4. Robust property performance  

    Occupancy rates in care homes are among the highest of any property class, typically close to 90% with a constant stream of demand for beds. Private operators typically have pre-tax profit margins of 25- 35%. This is supported by increasing fee rates, high occupancy and an emerging number of efficiently run independent operators.6 

    Note that current care bonds are restricted to High Net Worth Individuals, Sophisticated and Professional investors only. 


    1 ONS, Health and life expectancies, UK, (2018-2020), January 2022.  

    2 ONS, Overview of the UK population, January 2021.  

    3 The Telegraph, May 2019.  

    4 Financial Times, one in five UK baby boomers are millionaires, January 2019.  

    5 Care Home Professional, Knight Frank predicts 30% rise in care home costs in 2022, Jan 2022  

    6 Knight Frank, European Healthcare 2020. 

  • Key facts

    Not available to every day or restricted investors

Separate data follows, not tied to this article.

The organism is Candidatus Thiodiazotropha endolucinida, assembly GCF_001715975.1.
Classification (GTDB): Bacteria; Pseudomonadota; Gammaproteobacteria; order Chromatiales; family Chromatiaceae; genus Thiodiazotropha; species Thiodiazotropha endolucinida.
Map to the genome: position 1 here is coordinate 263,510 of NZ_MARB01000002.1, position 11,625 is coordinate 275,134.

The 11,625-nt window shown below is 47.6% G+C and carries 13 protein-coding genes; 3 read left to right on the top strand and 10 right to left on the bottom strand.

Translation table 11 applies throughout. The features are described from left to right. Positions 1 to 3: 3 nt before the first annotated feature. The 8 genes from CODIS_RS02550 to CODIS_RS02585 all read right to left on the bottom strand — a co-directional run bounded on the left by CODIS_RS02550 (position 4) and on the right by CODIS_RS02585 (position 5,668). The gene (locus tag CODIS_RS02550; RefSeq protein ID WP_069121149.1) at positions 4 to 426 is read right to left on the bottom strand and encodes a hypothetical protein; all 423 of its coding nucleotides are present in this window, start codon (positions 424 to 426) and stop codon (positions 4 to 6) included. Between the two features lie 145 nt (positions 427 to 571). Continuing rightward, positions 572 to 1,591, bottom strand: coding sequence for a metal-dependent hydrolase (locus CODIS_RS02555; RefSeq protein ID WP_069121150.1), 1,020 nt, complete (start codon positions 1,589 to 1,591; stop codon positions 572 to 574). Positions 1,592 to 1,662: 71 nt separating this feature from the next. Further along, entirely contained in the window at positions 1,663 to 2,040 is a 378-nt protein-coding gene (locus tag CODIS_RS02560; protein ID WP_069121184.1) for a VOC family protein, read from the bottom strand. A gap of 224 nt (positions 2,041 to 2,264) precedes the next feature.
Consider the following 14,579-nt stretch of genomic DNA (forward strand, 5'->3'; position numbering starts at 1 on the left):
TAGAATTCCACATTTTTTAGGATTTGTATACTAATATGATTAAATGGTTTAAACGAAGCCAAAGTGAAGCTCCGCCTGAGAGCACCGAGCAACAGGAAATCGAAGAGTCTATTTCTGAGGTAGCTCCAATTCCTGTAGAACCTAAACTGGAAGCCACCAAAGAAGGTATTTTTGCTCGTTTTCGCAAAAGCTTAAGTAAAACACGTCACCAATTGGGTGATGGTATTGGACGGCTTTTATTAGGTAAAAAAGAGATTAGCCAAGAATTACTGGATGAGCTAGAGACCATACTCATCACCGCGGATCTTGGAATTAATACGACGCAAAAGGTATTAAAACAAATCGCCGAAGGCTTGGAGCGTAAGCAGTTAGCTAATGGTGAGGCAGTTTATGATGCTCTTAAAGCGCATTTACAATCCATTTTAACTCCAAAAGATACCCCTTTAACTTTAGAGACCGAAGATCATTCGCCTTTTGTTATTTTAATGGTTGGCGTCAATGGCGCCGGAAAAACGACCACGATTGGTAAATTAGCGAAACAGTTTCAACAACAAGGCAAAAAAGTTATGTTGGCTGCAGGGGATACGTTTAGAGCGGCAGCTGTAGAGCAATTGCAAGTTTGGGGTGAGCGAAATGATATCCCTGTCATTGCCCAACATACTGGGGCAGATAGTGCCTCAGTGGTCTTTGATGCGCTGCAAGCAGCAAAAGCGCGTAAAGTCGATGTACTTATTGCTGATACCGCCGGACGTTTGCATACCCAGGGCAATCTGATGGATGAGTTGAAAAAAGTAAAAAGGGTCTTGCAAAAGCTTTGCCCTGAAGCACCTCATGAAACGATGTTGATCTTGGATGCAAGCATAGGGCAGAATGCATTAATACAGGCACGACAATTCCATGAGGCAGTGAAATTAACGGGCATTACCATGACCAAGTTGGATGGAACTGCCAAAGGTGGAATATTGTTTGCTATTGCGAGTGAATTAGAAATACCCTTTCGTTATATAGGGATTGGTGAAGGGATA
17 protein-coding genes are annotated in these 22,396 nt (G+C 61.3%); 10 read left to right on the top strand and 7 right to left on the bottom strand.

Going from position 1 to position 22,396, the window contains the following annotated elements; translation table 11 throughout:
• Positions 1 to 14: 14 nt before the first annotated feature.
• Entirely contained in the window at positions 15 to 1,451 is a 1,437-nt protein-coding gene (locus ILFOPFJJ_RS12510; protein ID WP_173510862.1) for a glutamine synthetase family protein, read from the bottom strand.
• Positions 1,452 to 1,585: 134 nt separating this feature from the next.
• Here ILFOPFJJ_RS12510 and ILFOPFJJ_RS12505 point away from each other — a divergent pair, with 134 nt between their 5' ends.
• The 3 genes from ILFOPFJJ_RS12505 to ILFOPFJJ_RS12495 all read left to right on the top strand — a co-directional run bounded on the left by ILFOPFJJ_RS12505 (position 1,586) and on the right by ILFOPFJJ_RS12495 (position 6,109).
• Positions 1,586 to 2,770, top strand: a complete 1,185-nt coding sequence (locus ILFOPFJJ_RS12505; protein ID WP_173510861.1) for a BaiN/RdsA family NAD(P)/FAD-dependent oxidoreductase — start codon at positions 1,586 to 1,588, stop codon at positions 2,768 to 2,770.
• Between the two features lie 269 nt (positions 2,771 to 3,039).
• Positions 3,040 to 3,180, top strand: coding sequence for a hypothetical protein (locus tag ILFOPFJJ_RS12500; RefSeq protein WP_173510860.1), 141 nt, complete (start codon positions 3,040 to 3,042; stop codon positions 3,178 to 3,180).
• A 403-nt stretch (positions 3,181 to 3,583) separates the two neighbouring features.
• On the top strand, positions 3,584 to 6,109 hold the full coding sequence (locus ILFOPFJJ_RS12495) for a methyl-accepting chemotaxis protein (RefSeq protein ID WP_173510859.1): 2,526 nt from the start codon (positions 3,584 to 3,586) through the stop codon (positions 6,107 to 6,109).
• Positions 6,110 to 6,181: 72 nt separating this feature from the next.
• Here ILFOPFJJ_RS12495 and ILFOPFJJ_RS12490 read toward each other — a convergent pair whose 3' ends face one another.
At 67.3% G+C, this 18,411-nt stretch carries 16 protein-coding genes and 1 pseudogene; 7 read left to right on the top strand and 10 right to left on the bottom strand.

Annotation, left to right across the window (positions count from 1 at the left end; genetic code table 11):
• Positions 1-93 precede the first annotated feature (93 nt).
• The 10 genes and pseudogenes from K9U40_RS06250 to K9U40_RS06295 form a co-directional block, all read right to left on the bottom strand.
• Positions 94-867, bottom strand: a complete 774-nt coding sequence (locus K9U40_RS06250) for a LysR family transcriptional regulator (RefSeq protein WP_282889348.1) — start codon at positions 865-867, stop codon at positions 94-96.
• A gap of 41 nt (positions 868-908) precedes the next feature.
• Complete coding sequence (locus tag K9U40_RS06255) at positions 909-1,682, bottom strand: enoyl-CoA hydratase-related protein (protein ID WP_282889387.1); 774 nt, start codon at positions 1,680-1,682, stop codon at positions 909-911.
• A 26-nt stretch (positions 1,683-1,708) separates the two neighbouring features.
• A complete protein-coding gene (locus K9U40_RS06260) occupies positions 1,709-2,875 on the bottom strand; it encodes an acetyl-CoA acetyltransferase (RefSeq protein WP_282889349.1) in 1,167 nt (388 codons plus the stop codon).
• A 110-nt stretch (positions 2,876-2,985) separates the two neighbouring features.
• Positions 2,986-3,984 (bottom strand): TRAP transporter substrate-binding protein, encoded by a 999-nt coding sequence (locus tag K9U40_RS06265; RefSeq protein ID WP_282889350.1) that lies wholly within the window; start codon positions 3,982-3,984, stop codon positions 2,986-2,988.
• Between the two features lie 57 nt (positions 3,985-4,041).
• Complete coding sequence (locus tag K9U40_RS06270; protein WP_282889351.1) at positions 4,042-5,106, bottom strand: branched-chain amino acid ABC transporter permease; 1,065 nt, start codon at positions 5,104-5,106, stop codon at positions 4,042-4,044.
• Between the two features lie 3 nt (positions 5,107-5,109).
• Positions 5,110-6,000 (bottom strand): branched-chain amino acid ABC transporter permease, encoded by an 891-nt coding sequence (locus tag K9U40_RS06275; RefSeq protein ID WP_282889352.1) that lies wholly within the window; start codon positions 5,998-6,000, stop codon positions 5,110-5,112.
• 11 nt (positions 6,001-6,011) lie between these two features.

The Financial Conduct Authority (FCA) has restricted the promotion of some bonds to every day investors from 1 January 2020.  

    These rules apply only to what the FCA term 'speculative illiquid securities' (SIS). This basically means unlisted debentures or preference shares issued by a company that then uses the funds raised to lend to or invest in other companies or to purchase or develop property that is not for its own use. 

    Our current care bond offer is classed as a speculative illiquid security and therefore investment is restricted to High Net Worth, Sophisticated and Professional investors only.